Blog Review: Jan. 3

CAE and HMI; Ethernet IPSec; emerging memories and AI; MBSE for heavy trucks.


Siemens’ Stephen Ferguson looks at the history of computer aided engineering through the lens of how humans interact with computers, with each development enabling a step change in engineering productivity, and the new era on the horizon.

Cadence’s Krunal Patel finds that the security of data transmission can be improved by integrating Ethernet with Internet Protocol Security (IPSec), which operates at the network layer of the OSI model  to encrypt data and verify the integrity of the transmitted information, preventing tampering.

Synopsys’ Jamil Kawa looks at several emerging memories to identify features that could enhance compute power while raising energy efficiency and reducing cost in AI SoCs and the tradeoffs designers will need to make.

Ansys’ Laura Carter considers how a model-based, simulation-centered systems engineering approach will help truck manufacturers make the shift from diesel to battery or fuel cell power systems that require unique software-based powertrain and energy management systems.

Keysight’s Jenn Mullen points to four electric vehicle technologies to watch out for at CES, from battery cell characterization solutions to gigafactory optimization.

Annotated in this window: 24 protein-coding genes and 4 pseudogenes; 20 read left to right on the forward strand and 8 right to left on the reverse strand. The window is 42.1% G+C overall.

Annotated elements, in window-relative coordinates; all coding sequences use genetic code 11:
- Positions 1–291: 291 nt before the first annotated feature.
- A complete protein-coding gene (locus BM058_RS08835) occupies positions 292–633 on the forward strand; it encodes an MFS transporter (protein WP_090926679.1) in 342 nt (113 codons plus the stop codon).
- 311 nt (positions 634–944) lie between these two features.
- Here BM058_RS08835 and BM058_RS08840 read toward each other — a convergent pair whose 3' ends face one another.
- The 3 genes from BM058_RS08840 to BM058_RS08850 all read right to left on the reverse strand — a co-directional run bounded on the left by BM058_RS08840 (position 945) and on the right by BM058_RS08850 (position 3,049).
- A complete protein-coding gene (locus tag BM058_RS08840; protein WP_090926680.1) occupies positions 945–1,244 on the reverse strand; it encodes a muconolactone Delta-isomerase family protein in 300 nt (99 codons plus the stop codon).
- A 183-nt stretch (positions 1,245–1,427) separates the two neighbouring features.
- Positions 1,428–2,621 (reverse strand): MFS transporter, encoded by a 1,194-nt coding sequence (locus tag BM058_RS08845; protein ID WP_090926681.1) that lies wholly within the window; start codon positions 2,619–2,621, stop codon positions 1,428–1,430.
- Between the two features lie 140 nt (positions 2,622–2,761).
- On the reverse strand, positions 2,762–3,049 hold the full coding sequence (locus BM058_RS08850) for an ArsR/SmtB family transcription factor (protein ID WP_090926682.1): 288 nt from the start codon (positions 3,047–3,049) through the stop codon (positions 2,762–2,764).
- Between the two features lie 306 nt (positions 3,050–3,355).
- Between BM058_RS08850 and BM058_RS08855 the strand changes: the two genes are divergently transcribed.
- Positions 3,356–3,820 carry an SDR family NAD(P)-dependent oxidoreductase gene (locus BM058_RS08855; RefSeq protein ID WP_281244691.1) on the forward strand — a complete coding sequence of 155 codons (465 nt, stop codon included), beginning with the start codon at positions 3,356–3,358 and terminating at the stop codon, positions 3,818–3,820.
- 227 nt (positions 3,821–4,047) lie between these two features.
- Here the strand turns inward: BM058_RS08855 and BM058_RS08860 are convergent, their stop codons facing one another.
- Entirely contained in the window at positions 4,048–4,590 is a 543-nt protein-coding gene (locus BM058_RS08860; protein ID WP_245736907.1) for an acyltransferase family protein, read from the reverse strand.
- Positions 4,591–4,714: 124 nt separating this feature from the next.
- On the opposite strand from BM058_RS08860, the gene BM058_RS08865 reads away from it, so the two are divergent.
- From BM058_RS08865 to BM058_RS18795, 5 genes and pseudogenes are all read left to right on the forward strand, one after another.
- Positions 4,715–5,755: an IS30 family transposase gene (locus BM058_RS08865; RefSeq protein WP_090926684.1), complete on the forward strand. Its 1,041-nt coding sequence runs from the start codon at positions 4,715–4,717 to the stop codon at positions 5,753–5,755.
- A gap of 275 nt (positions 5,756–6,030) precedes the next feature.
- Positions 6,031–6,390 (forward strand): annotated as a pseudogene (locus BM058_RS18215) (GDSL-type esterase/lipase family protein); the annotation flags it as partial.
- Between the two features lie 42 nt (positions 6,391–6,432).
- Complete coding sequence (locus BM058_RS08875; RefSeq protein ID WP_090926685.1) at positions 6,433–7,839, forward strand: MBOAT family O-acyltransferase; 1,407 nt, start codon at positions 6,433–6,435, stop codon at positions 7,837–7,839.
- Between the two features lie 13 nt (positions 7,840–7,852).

Arm’s Anton Kirilov discusses some of the challenges that are faced when trying to implement the WebAssembly specification on the 64-bit Arm architecture and shares several potential implementations and candidate instruction sequences.

In a blog for SEMI, Stacy Ajouri of Texas Instruments, Mark Roos of Roos Instruments, and Albert Fuchigami of PEER Group focus on the Rich Interactive Test Database (RITdb) specification that defines a data and event sharing and streaming methodology for the test industry and explain why it’s not just a new version of STDF.

Plus, catch up on the blogs featured in the latest Systems & Design newsletter:

Technology Editor Brian Bailey looks back at the most popular stories and what they tell about the industry.

Arteris’ Frank Schirrmeister lays out approaches to cache coherency and the memory wall, each serving a unique purpose in optimizing performance and efficiency.

Synopsys’ Kenneth Larsen and Twan Korthorst show how to mitigate heat dissipation and energy consumption concerns while delivering fast data transmission.

Siemens’ Le Hong notes the benefits of extending design-technology co-optimization from technology development to high-volume manufacturing.

Cadence’s Sabnam Sahoo explains key mechanisms for test and fault isolation in PCIe lanes and links.

Keysight’s Jenn Mullen points to how cross-disciplinary innovation is redefining industries like telecommunications, automotive, and healthcare.

Leave a Reply

(Note: This name will be displayed publicly)